Session 6: Inequality in education – a school librarian’s experiences of fee-paying and academy schools

This was the final session I attended and I was really, really excited about this. Talking about educational inequality is basically my jam and a big influence on why I want to work as a librarian. It was led by a school librarian who has moved from a role in a fee paying grammar school through to an academy which has had its share of notoriety. It was really interesting (but entirely unsurprising) to hear about the vast differences between her two roles, but seeing the two ends of the educational spectrum juxtaposed quite so vividly really hammered home just how unequal our education system is. I was slightly disappointed that this session didn’t go quite in the direction that I had hoped, which was that we could think of ways we can use our professional roles to try and combat this inequality, but that was not at all the fault of the person who had pitched the session and I still really enjoyed it overall.


Last of all we had a plenary session. I acted as scribe for this, so I took notes and feedback on all the sessions which had run throughout the day. You can see some really quite delightful scans of my terrible handwriting on the RLC Archive here. This was a nice way to round up the day and also get a bit of information about sessions I had not attended. We finished by forming everyone into their local groups to give them the opportunity to have a quick discussion about setting up networks and exchange contact details as a follow up to mine and Ian’s session, so hopefully that will encourage more radical activity across the UK!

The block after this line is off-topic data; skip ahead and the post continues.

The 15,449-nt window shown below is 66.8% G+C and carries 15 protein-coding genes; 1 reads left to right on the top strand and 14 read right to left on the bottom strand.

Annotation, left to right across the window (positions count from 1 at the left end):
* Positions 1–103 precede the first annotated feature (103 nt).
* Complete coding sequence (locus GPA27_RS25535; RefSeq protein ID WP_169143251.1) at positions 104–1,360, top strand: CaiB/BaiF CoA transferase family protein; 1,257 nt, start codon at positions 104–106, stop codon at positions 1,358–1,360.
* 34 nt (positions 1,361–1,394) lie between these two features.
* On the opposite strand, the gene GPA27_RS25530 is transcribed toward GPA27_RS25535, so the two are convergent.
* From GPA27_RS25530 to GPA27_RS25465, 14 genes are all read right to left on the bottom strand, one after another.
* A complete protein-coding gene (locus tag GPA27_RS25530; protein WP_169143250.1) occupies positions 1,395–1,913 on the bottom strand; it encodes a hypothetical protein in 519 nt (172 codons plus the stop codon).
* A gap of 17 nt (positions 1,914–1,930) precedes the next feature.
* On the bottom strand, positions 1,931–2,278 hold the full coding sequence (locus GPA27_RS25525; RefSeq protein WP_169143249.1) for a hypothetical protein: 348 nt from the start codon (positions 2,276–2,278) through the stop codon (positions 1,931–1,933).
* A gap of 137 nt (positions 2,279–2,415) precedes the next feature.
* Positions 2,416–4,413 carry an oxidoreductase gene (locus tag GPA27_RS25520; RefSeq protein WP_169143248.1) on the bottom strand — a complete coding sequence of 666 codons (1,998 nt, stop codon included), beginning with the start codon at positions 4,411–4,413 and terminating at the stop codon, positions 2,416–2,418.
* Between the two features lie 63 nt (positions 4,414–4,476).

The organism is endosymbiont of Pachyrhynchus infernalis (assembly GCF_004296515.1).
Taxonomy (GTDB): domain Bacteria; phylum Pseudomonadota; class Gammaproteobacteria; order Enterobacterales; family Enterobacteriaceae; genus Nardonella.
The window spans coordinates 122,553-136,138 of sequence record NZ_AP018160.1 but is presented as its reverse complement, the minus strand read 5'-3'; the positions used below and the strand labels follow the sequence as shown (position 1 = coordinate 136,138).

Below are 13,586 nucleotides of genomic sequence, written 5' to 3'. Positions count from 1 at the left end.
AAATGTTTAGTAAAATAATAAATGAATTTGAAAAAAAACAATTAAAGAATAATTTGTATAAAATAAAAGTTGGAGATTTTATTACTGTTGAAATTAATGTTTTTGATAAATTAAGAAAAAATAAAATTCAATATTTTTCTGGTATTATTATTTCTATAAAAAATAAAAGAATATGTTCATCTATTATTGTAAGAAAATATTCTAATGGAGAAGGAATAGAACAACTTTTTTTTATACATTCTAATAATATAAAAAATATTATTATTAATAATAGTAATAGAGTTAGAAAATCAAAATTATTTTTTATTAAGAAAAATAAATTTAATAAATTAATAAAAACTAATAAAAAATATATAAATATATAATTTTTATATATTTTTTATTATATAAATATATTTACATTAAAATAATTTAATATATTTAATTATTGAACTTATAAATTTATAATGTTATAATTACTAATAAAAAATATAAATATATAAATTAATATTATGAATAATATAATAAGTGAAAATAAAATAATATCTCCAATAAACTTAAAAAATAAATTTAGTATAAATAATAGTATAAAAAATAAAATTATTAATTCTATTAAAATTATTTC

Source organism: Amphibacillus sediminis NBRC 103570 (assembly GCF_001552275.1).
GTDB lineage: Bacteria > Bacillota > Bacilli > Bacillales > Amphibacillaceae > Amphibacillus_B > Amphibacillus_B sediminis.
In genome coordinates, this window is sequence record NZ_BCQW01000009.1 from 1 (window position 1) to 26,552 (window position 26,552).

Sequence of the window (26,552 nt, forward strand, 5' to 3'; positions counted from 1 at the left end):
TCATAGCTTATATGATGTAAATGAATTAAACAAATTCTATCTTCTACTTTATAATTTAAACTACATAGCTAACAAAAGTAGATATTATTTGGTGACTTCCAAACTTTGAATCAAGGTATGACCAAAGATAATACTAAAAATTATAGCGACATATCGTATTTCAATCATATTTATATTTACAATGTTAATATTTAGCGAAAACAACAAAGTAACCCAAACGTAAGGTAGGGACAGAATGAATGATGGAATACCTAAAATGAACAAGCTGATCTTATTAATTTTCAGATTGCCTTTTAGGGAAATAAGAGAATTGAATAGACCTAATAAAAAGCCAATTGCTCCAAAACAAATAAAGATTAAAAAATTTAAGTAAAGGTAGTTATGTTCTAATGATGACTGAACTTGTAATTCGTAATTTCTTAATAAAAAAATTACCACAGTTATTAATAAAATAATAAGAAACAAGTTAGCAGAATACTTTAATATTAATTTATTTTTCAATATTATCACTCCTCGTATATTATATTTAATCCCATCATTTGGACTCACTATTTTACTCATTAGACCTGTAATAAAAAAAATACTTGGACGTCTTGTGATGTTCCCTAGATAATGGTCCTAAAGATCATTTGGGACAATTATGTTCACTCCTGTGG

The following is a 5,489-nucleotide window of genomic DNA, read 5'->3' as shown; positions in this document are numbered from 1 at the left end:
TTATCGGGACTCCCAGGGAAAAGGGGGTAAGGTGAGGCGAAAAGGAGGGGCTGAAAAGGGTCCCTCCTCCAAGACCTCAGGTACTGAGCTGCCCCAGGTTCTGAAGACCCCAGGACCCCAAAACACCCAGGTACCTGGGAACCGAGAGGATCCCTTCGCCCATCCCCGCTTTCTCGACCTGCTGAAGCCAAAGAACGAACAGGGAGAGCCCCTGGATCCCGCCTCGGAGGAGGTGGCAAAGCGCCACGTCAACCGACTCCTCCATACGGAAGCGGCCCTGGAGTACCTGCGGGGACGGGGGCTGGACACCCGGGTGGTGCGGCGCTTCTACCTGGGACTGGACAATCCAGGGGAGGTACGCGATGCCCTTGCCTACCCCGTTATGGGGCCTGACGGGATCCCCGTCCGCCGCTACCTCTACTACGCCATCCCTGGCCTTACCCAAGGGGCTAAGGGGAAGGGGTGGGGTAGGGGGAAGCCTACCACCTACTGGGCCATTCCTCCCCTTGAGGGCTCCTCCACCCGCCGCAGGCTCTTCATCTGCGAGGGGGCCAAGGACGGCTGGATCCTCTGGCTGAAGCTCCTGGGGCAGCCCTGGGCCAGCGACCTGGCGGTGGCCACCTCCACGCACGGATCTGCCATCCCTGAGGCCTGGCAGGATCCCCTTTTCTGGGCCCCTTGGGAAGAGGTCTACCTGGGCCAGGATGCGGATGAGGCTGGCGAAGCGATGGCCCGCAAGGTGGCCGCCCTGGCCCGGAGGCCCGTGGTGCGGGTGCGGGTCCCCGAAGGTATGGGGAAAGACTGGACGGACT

After that we cleared out the venue and headed to the pub, of course! This was incredibly pleasant and gave me more opportunity to talk to people I hadn’t managed to chat with much at the event. After a few drinks we went out for curry, but quite frankly I think it’s best to leave the rest of the weekend unsaid – what happened after #radlib15 stays at #radlib15.


#radlib15 – An Overview – Part 1

Sarah recently braved getting in a car in Kent with 4 strangers and driving all the way up to Huddersfield to talk radical librarianship with members of RLC from across the UK. Here’s her round up of the weekend.

So I survived the Radical Road Trip (although an insane van driver almost ensured we didn’t) and arrived in Huddersfield in the evening. We headed more or less straight to the pub to socialise and I spent most of the evening going ‘oh yes, I know you I follow you on twitter!’. Mildly stalkerish introductions aside I found everyone incredibly welcoming and had a lovely evening at two of Huddersfield’s finest establishments. The Grove, which I would recommend to people into beer, and Bar Maroc, which I would recommend to people, full stop.